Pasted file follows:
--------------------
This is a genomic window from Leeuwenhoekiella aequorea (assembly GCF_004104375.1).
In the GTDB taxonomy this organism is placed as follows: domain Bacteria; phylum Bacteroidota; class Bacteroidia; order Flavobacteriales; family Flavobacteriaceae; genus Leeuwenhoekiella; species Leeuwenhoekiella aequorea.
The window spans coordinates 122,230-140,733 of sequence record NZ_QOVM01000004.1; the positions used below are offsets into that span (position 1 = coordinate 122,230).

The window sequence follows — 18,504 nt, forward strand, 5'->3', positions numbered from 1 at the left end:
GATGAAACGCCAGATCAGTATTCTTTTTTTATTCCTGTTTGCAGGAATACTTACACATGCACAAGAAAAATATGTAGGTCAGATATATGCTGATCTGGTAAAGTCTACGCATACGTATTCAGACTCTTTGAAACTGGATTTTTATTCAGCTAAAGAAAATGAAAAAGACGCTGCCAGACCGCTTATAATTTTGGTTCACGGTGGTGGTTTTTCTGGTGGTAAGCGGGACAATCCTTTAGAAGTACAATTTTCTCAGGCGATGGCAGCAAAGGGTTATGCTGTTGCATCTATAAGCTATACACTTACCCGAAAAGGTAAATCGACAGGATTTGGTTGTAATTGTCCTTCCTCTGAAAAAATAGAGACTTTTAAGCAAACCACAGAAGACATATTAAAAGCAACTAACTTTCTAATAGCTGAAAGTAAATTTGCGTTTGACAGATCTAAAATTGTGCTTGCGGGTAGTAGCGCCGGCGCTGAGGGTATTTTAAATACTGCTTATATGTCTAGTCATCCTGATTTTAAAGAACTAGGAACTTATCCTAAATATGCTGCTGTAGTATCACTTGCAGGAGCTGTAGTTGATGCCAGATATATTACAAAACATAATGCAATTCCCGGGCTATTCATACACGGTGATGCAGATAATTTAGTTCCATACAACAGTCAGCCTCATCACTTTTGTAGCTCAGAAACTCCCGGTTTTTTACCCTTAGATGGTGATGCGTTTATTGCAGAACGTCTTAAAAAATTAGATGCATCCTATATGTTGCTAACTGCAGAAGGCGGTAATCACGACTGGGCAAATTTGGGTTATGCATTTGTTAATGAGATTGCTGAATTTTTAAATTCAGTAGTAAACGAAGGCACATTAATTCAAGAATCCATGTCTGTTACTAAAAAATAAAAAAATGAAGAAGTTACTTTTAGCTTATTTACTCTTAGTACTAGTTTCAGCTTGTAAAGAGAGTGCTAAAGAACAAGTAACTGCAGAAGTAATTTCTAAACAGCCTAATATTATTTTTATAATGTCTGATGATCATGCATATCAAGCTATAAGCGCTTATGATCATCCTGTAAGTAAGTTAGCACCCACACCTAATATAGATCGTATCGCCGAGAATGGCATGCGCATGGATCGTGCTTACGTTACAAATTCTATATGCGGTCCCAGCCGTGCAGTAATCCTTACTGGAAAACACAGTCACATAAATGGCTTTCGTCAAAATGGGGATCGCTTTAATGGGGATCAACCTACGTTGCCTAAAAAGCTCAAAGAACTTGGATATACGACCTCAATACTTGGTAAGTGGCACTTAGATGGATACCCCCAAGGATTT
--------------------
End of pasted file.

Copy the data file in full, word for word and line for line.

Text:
This is a genomic window from Leeuwenhoekiella aequorea (assembly GCF_004104375.1).
In the GTDB taxonomy this organism is placed as follows: domain Bacteria; phylum Bacteroidota; class Bacteroidia; order Flavobacteriales; family Flavobacteriaceae; genus Leeuwenhoekiella; species Leeuwenhoekiella aequorea.
The window spans coordinates 122,230-140,733 of sequence record NZ_QOVM01000004.1; the positions used below are offsets into that span (position 1 = coordinate 122,230).

The window sequence follows — 18,504 nt, forward strand, 5'->3', positions numbered from 1 at the left end:
GATGAAACGCCAGATCAGTATTCTTTTTTTATTCCTGTTTGCAGGAATACTTACACATGCACAAGAAAAATATGTAGGTCAGATATATGCTGATCTGGTAAAGTCTACGCATACGTATTCAGACTCTTTGAAACTGGATTTTTATTCAGCTAAAGAAAATGAAAAAGACGCTGCCAGACCGCTTATAATTTTGGTTCACGGTGGTGGTTTTTCTGGTGGTAAGCGGGACAATCCTTTAGAAGTACAATTTTCTCAGGCGATGGCAGCAAAGGGTTATGCTGTTGCATCTATAAGCTATACACTTACCCGAAAAGGTAAATCGACAGGATTTGGTTGTAATTGTCCTTCCTCTGAAAAAATAGAGACTTTTAAGCAAACCACAGAAGACATATTAAAAGCAACTAACTTTCTAATAGCTGAAAGTAAATTTGCGTTTGACAGATCTAAAATTGTGCTTGCGGGTAGTAGCGCCGGCGCTGAGGGTATTTTAAATACTGCTTATATGTCTAGTCATCCTGATTTTAAAGAACTAGGAACTTATCCTAAATATGCTGCTGTAGTATCACTTGCAGGAGCTGTAGTTGATGCCAGATATATTACAAAACATAATGCAATTCCCGGGCTATTCATACACGGTGATGCAGATAATTTAGTTCCATACAACAGTCAGCCTCATCACTTTTGTAGCTCAGAAACTCCCGGTTTTTTACCCTTAGATGGTGATGCGTTTATTGCAGAACGTCTTAAAAAATTAGATGCATCCTATATGTTGCTAACTGCAGAAGGCGGTAATCACGACTGGGCAAATTTGGGTTATGCATTTGTTAATGAGATTGCTGAATTTTTAAATTCAGTAGTAAACGAAGGCACATTAATTCAAGAATCCATGTCTGTTACTAAAAAATAAAAAAATGAAGAAGTTACTTTTAGCTTATTTACTCTTAGTACTAGTTTCAGCTTGTAAAGAGAGTGCTAAAGAACAAGTAACTGCAGAAGTAATTTCTAAACAGCCTAATATTATTTTTATAATGTCTGATGATCATGCATATCAAGCTATAAGCGCTTATGATCATCCTGTAAGTAAGTTAGCACCCACACCTAATATAGATCGTATCGCCGAGAATGGCATGCGCATGGATCGTGCTTACGTTACAAATTCTATATGCGGTCCCAGCCGTGCAGTAATCCTTACTGGAAAACACAGTCACATAAATGGCTTTCGTCAAAATGGGGATCGCTTTAATGGGGATCAACCTACGTTGCCTAAAAAGCTCAAAGAACTTGGATATACGACCTCAATACTTGGTAAGTGGCACTTAGATGGATACCCCCAAGGATTT